Yellow Warbler Juvenile

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Depending on subspecies, the American yellow warbler may be between 10 and 18 cm (3. 9 and 7. 1 in) long, with a wingspan from 16 to 22 cm (6. 3 to 8. 7 in). They weigh 7–25 g (0. 25–0. 88 oz), varying between subspecies and whether on migration or not, globally averaging about 16 g (0. 56 oz) but only 9–10 g (0. 32–0. 35 oz) in most breeding adults of the United States populations. Among standard measurements throughout the subspecies, the wing chord is 5. 5 to 7 cm (2. 2 to 2. 8 in), the tail is 3. 9 to 5. 6 cm (1. 5 to 2. 2 in), the bill is 0. 8 to 1. 3 cm (0. 31 to 0. 51 in) and the tarsus is 1. 7 to 2. 2 cm (0. 67 to 0. 87 in). The summer males of this species are generally the yellowest warblers wherever they occur. They are brilliant yellow below and greenish-golden above. There are usually a few wide, somewhat washed-out rusty-red streaks on the breast and flanks. These markings are the reason for the scientific name petechia, which roughly translates to "liver spotted". The subspecies in this group mostly vary in brightness and size according to Bergmann's and Gloger's Rule.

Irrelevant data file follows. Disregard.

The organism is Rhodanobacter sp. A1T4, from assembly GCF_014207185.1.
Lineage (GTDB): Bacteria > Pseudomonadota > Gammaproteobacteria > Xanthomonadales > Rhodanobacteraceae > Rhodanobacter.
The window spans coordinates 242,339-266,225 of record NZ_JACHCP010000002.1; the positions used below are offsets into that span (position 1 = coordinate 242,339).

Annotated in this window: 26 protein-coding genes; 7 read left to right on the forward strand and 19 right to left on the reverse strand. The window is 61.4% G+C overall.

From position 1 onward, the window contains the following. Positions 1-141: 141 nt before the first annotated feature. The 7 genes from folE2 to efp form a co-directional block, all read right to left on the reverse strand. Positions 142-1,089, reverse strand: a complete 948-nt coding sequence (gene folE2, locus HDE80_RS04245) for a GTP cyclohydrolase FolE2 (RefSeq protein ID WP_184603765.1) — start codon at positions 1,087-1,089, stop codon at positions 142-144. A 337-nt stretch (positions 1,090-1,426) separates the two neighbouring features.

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Photogallery Yellow Warbler Juvenile:


Yellow Warbler Juvenile


Yellow Warbler Juvenile


Yellow Warbler Juvenile


Yellow Warbler Juvenile


Yellow Warbler Juvenile


Yellow Warbler Juvenile


Yellow Warbler Juvenile


Yellow Warbler Juvenile


Yellow Warbler Juvenile


Yellow Warbler Juvenile


Yellow Warbler Juvenile


Yellow Warbler Juvenile


Yellow Warbler Juvenile